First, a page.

Dance Base, Edinburgh’s National Centre for Dance, contributes an extensive and varied programme to the Edinburgh Fringe Festival with a combination of live and on-demand performances. Live-streamed from Greyfriars Kirk and thereafter available on-demand, Iconnotations is a newly choreographed piece by Matthew Hawkins, performed by Hawkins and Soraya Ham.
This multi-layered fusion of art, dance and live music superimposes the Stations of the Cross onto 16th century anatomical drawings by Vesalius. Iconnotations comprises two main elements. First is a short companion piece: ‘Do you have silence?’ which includes spoken-word text. The second, more substantial, element is a new production of the iconic Vesalii Icones, Peter Maxwell Davies’ rarely performed classic work originally written in 1969.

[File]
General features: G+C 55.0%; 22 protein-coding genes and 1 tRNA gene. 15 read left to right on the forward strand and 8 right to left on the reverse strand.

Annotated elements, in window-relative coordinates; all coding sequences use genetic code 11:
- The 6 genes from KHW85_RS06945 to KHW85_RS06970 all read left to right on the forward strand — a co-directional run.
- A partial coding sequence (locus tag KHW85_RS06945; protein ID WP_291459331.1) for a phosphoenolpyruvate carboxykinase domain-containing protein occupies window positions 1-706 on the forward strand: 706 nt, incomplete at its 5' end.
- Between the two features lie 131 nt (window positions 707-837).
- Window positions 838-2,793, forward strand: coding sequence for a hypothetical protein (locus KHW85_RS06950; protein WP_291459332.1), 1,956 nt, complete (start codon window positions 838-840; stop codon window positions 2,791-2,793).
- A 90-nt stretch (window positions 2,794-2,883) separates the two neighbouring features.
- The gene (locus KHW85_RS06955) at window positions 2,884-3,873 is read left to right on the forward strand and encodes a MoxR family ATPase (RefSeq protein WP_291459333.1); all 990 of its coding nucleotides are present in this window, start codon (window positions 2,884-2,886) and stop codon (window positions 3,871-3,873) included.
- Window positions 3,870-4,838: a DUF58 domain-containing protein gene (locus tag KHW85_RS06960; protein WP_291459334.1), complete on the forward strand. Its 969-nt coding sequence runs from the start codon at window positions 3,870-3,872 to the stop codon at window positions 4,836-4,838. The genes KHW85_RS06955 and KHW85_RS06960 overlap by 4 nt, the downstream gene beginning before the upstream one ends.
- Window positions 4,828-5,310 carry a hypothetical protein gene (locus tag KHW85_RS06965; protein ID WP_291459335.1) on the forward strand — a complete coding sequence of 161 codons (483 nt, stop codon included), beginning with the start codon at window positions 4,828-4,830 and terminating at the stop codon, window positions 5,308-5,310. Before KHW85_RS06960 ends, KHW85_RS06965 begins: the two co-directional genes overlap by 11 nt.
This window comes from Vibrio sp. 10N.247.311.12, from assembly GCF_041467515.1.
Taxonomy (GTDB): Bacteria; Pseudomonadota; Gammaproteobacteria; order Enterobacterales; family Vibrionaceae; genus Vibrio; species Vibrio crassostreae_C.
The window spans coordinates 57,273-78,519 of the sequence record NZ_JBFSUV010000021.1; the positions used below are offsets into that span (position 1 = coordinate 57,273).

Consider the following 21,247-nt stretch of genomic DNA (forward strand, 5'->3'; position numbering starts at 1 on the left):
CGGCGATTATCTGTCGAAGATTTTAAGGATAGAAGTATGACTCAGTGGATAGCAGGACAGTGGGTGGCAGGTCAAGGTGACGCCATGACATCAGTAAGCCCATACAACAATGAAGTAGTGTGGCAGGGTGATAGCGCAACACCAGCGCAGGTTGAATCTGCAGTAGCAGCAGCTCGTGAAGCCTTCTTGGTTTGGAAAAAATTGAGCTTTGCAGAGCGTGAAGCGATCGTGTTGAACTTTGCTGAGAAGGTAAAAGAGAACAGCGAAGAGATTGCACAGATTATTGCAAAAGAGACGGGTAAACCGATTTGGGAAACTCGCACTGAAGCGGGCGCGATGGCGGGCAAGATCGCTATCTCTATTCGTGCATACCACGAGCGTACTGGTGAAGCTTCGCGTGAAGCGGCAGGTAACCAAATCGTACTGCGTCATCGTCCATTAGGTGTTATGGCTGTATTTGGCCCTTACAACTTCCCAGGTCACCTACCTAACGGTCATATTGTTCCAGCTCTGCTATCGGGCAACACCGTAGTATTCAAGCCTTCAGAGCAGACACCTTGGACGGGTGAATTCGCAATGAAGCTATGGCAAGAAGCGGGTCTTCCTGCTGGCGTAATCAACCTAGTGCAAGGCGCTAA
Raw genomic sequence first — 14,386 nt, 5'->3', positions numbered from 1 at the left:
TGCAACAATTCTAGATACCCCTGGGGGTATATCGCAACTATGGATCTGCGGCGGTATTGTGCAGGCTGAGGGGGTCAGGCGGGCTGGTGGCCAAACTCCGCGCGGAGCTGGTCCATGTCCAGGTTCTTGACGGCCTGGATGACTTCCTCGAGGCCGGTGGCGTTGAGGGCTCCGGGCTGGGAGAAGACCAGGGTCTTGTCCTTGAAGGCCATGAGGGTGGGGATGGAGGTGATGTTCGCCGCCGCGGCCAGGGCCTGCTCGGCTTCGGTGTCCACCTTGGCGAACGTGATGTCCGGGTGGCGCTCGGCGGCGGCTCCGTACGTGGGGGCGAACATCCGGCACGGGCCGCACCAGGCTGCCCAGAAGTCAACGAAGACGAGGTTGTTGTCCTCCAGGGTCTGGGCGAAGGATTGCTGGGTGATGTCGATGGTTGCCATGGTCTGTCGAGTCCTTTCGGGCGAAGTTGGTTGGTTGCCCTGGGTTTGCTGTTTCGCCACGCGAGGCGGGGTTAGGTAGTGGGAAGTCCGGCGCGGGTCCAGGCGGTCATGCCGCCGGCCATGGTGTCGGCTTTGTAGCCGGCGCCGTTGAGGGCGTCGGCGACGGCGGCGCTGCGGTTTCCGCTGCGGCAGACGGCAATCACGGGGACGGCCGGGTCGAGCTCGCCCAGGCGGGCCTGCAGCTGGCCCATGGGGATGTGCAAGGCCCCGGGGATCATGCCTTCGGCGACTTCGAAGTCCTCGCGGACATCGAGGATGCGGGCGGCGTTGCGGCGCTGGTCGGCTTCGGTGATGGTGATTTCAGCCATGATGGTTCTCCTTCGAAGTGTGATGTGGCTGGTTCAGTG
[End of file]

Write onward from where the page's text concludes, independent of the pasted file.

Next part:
The level of eccentricity in Iconnotations may not be to some people’s taste; those who prefer a clear cut linearity may struggle to grasp the concept. Others may find the unpredictability adds a surprising and enjoyable dynamic. Indeed there are several moments which seem particularly random, not least the unusual costume changes and set design.
Viewing this performance online has both benefits and drawbacks. On one hand, the close-up camera angles highlight the illustrations by Brian Hartley as well as the intriguing use of instruments that one might miss if watching live. On the other hand, watching on a screen means one misses out on being immersed in the atmosphere of live music, particularly in such a beautiful, significant venue as this one.
The music certainly deserves a special mention. Lionel Handy does a remarkable job on the cello, and is a wonderful partner to Hawkins’ dynamic choreography. The accompaniment from Red Note Ensemble is profoundly beautiful with some surprising percussion elements.
All in all, Iconnotations brings some interesting ideas into an approximately 45-minute production. It’s worth considering that this is a production that perhaps benefits from a live viewing, to fully appreciate the intention and artistry.